The pay for exported workers at construction sites in Bahrain ranges from VND8-25 million ($380-$1,200) per month, depending on profession.

In Saudi Arabia, guest workers in construction are paid from VND7-27 million ($330-$1,285) per month, based on skills and work requirements.

Qatar has attracted nearly 2,000 Vietnamese guest works this year, mostly in construction, with pay ranging from VND 7-11 million ($330-520) per month.

For the African markets, the OLMD just licensed Hoang Long Limited to recruit 110 truck drivers and construction workers to go to Angola. Employer Avir Company plans to pay them more than $800 per month. Avir will also pay for their air tickets.

After several years of delays, Libya has just opened up with a test programme that sent 200 manual labourers with pay ranging from $300-$1,000 a month.

Ho Chi Minh City eyes $2 bln in year’s FDI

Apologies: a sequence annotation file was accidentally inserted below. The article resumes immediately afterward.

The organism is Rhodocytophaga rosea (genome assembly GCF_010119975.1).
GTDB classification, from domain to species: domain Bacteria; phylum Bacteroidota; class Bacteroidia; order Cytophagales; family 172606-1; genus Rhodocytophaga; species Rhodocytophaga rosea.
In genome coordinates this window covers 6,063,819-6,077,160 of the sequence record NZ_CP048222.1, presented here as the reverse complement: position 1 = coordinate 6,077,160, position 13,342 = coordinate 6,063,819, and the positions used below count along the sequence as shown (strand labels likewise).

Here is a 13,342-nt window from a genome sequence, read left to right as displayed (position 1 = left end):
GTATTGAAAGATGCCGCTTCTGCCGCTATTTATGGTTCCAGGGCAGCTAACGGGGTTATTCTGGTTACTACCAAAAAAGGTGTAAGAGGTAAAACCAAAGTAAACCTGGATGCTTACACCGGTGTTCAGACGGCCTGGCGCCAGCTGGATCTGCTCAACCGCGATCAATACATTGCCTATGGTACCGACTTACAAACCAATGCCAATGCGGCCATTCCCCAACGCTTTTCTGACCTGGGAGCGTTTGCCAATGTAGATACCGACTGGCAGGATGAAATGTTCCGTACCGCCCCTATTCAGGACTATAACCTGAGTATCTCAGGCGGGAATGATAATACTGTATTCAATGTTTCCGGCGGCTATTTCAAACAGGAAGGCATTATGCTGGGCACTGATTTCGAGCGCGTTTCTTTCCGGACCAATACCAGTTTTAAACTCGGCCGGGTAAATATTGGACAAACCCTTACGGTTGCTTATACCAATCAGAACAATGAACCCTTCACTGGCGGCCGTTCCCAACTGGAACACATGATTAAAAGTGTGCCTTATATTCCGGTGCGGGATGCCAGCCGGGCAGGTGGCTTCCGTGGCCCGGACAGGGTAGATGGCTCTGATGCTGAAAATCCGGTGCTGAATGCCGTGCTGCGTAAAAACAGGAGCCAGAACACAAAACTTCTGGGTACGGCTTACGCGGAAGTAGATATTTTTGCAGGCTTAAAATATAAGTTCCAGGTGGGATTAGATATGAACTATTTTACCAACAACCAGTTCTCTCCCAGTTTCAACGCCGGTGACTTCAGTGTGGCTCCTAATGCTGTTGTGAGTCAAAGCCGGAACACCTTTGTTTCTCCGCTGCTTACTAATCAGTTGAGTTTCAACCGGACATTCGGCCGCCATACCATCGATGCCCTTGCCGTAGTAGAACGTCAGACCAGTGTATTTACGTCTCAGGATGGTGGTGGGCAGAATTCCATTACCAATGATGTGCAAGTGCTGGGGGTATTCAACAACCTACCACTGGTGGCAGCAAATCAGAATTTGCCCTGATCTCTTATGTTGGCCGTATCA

Ho Chi Minh City saw a 30 per cent increase in foreign direct investment (FDI) to $1.6 billion between January and November and expects to reach $2 billion by the end of the year.

Ho Chi Minh City Department of Planning and Investment director Thai Van Re said last week the city expected another $0.4 billion in FDI through the rest of the year.

Speaking at a meeting with city leaders reviewing the first 11 months, he said by November 20 the city had licensed 412 new projects while 120 other projects upped their capital.

The southern hub saw $1.3 billion in FDI last year.

City chairman Le Hoang Quan said that through the rest of the year the city would continue its proactive economic restructuring and shaking-up of state-run enterprises, as well as its balancing of the banking sector and restructuring public investment.

He added that the city had seen 7.6, 8.1, and 10.3 per cent growth in the first, second and third quarters, and expects quarter four to hit 10.7 per cent.

Cut-sized apartments to boost market liquidity